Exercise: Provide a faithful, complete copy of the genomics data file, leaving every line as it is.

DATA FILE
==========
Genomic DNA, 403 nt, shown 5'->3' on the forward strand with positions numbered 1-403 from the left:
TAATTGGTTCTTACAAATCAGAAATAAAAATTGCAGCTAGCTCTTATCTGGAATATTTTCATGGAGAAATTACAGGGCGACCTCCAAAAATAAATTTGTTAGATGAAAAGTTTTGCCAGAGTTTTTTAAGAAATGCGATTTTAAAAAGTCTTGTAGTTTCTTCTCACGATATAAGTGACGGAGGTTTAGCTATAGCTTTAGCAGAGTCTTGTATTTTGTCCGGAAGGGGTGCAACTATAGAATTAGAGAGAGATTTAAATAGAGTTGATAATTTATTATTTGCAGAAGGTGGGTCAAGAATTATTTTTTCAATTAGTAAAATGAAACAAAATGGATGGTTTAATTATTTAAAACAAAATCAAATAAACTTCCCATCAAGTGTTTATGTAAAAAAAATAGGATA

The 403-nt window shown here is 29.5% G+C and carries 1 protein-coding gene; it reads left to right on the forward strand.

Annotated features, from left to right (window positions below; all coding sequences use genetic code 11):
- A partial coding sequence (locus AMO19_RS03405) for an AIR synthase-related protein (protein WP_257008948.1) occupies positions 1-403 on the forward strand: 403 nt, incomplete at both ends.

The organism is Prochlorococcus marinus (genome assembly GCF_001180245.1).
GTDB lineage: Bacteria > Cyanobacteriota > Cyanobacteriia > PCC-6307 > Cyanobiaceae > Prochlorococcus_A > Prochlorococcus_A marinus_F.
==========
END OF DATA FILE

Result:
Genomic DNA, 403 nt, shown 5'->3' on the forward strand with positions numbered 1-403 from the left:
TAATTGGTTCTTACAAATCAGAAATAAAAATTGCAGCTAGCTCTTATCTGGAATATTTTCATGGAGAAATTACAGGGCGACCTCCAAAAATAAATTTGTTAGATGAAAAGTTTTGCCAGAGTTTTTTAAGAAATGCGATTTTAAAAAGTCTTGTAGTTTCTTCTCACGATATAAGTGACGGAGGTTTAGCTATAGCTTTAGCAGAGTCTTGTATTTTGTCCGGAAGGGGTGCAACTATAGAATTAGAGAGAGATTTAAATAGAGTTGATAATTTATTATTTGCAGAAGGTGGGTCAAGAATTATTTTTTCAATTAGTAAAATGAAACAAAATGGATGGTTTAATTATTTAAAACAAAATCAAATAAACTTCCCATCAAGTGTTTATGTAAAAAAAATAGGATA

The 403-nt window shown here is 29.5% G+C and carries 1 protein-coding gene; it reads left to right on the forward strand.

Annotated features, from left to right (window positions below; all coding sequences use genetic code 11):
- A partial coding sequence (locus AMO19_RS03405) for an AIR synthase-related protein (protein WP_257008948.1) occupies positions 1-403 on the forward strand: 403 nt, incomplete at both ends.

The organism is Prochlorococcus marinus (genome assembly GCF_001180245.1).
GTDB lineage: Bacteria > Cyanobacteriota > Cyanobacteriia > PCC-6307 > Cyanobiaceae > Prochlorococcus_A > Prochlorococcus_A marinus_F.